The following article was originally published by The Press-Republican on Feb. 19, 2021.

PLATTSBURGH — CFES Brilliant Pathways helps shape the futures of young adults from around the globe.

College For Every Student has three core practices, including mentoring, essential skills, and college and career pathways.

Local students from sixth to ninth grade at schools here in the North Country reap the benefits of the program, and collegiate student-athletes have started to play a vital role in the process.


Various student-athletes from Plattsburgh State, Potsdam and Middlebury have all started participating in CFES and interacting with middle school students at Beekmantown, Moriah, Crown Point and Franklin Academy.

“What the student-athlete stands for in the middle school kids’ eyes is not mom or dad, and it’s not a parent figure or a teacher figure,” CFES GEAR UP Fellow Brett McClelland said.

“It’s this person older than them, but they are not intimidated by them. Student-athletes represent essential skills. They are the masters of the essential skills we teach. You have proven you can be on a team, show perseverance, agility, and balance college and athletics. When you are a student-athlete, student comes first. I think that was a big mind shift for students when they heard that.”

The essential skills CFES teaches include goal setting, teamwork, leadership, agility, perseverance and networking.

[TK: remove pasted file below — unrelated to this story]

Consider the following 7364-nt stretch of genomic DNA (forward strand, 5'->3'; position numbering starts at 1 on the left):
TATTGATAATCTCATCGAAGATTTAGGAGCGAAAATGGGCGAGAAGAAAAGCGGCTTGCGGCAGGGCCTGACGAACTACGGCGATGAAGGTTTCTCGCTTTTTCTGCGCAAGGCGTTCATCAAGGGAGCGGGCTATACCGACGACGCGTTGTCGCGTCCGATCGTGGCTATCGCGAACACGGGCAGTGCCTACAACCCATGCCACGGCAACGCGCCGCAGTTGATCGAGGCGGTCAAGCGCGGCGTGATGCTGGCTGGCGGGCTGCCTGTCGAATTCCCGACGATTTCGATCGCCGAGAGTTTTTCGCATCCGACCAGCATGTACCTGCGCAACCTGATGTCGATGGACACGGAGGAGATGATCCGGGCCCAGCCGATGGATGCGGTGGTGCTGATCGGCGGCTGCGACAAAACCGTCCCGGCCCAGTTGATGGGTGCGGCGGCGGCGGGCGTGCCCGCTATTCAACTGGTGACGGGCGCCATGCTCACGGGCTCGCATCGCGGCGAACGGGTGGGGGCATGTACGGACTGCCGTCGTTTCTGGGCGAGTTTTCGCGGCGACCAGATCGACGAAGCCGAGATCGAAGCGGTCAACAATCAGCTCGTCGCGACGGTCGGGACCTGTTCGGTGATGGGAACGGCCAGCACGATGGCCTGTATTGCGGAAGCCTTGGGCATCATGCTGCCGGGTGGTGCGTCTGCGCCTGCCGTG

At a time when technology is upending traditional careers, CFES believes students need more than job skills to be ready for a changing future, and the essential skills are an intrinsic part of that process.


McClelland played men’s lacrosse at Plattsburgh State and then went on to serve as an assistant coach for five additional years with the program starting in 2014.

Now as he works with CFES, he sees great value in what student-athletes can bring to the program and is thankful for their dedication and commitment as volunteers.

“These are not student-athletes who were told by their coaches to do this,” McClelland said. “These are student-athletes who were asked if they wanted to do this and were reached out to. The leadership that I have seen from them and the impact they make is great.

When all is said and done, McClelland wants CFES to serve as a platform to tell kids they can do whatever they want and open their eyes to all the possibilities in life they may have not considered before.


The mentor program started off as an in-person tool, but once the COVID-19 pandemic hit the North Country last March, everything switched to virtual.

“CFES might be the best kept secret in the entire North Country, and it’s a global non-profit,” said Chris Mazzella, a longtime educator and CFES program director.

“It’s a two-way street. It’s a win-win situation for the kids, and it’s a win-win situation for the student-athletes who participate in this.”

When there were in-person interactions, McClelland said there was a great bank of games the student-athletes would use to interact with students that set a good example and good relationship.

When CFES shifted to a virtual model, the quality relationships remained the same with quick icebreaker activities that led to more in-depth conversations between the student-athlete mentors and students.


For Aislyn McDonough, a Northeastern Clinton alumna and current member of the Plattsburgh State women’s track and field team, serving as a mentor has been a rewarding process.

“From my perspective, I feel as though I gain just as much if not more than the students do through this program,” McDonough said. “It’s a constant reminder of the platform that comes with being a collegiate athlete and just how impactful we can be when we put it to good use.”